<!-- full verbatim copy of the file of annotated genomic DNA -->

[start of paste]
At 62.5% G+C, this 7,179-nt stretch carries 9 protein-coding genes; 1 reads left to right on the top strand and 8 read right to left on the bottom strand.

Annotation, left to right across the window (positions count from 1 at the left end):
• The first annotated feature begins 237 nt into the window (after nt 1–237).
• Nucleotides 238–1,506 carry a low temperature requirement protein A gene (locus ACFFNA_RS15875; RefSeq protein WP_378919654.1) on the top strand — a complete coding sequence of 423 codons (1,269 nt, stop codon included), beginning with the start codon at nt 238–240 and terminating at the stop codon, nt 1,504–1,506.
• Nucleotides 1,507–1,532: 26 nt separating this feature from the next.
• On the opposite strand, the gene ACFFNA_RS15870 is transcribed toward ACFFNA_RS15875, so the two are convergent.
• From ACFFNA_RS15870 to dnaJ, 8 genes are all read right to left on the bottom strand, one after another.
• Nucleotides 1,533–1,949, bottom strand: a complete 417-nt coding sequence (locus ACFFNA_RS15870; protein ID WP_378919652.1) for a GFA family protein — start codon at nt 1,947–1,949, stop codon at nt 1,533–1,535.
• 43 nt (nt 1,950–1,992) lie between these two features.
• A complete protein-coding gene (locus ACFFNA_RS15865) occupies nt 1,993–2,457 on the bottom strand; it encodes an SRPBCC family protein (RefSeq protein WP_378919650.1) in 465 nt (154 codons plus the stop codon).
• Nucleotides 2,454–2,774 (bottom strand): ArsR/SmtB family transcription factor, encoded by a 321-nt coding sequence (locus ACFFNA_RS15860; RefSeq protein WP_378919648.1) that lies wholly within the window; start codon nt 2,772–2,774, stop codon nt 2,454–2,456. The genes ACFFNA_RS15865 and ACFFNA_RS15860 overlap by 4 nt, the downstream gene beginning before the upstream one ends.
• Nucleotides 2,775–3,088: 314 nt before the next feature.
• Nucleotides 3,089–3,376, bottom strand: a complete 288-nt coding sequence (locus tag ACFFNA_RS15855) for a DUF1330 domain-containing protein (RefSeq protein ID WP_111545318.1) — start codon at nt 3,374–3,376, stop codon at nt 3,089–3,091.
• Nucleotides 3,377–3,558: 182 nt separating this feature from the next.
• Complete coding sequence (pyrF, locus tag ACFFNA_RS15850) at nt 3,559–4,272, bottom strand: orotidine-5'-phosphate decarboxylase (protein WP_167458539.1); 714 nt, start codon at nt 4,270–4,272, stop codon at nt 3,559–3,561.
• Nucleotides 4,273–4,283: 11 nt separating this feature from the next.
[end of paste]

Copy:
At 62.5% G+C, this 7,179-nt stretch carries 9 protein-coding genes; 1 reads left to right on the top strand and 8 read right to left on the bottom strand.

Annotation, left to right across the window (positions count from 1 at the left end):
• The first annotated feature begins 237 nt into the window (after nt 1–237).
• Nucleotides 238–1,506 carry a low temperature requirement protein A gene (locus ACFFNA_RS15875; RefSeq protein WP_378919654.1) on the top strand — a complete coding sequence of 423 codons (1,269 nt, stop codon included), beginning with the start codon at nt 238–240 and terminating at the stop codon, nt 1,504–1,506.
• Nucleotides 1,507–1,532: 26 nt separating this feature from the next.
• On the opposite strand, the gene ACFFNA_RS15870 is transcribed toward ACFFNA_RS15875, so the two are convergent.
• From ACFFNA_RS15870 to dnaJ, 8 genes are all read right to left on the bottom strand, one after another.
• Nucleotides 1,533–1,949, bottom strand: a complete 417-nt coding sequence (locus ACFFNA_RS15870; protein ID WP_378919652.1) for a GFA family protein — start codon at nt 1,947–1,949, stop codon at nt 1,533–1,535.
• 43 nt (nt 1,950–1,992) lie between these two features.
• A complete protein-coding gene (locus ACFFNA_RS15865) occupies nt 1,993–2,457 on the bottom strand; it encodes an SRPBCC family protein (RefSeq protein WP_378919650.1) in 465 nt (154 codons plus the stop codon).
• Nucleotides 2,454–2,774 (bottom strand): ArsR/SmtB family transcription factor, encoded by a 321-nt coding sequence (locus ACFFNA_RS15860; RefSeq protein WP_378919648.1) that lies wholly within the window; start codon nt 2,772–2,774, stop codon nt 2,454–2,456. The genes ACFFNA_RS15865 and ACFFNA_RS15860 overlap by 4 nt, the downstream gene beginning before the upstream one ends.
• Nucleotides 2,775–3,088: 314 nt before the next feature.
• Nucleotides 3,089–3,376, bottom strand: a complete 288-nt coding sequence (locus tag ACFFNA_RS15855) for a DUF1330 domain-containing protein (RefSeq protein ID WP_111545318.1) — start codon at nt 3,374–3,376, stop codon at nt 3,089–3,091.
• Nucleotides 3,377–3,558: 182 nt separating this feature from the next.
• Complete coding sequence (pyrF, locus tag ACFFNA_RS15850) at nt 3,559–4,272, bottom strand: orotidine-5'-phosphate decarboxylase (protein WP_167458539.1); 714 nt, start codon at nt 4,270–4,272, stop codon at nt 3,559–3,561.
• Nucleotides 4,273–4,283: 11 nt separating this feature from the next.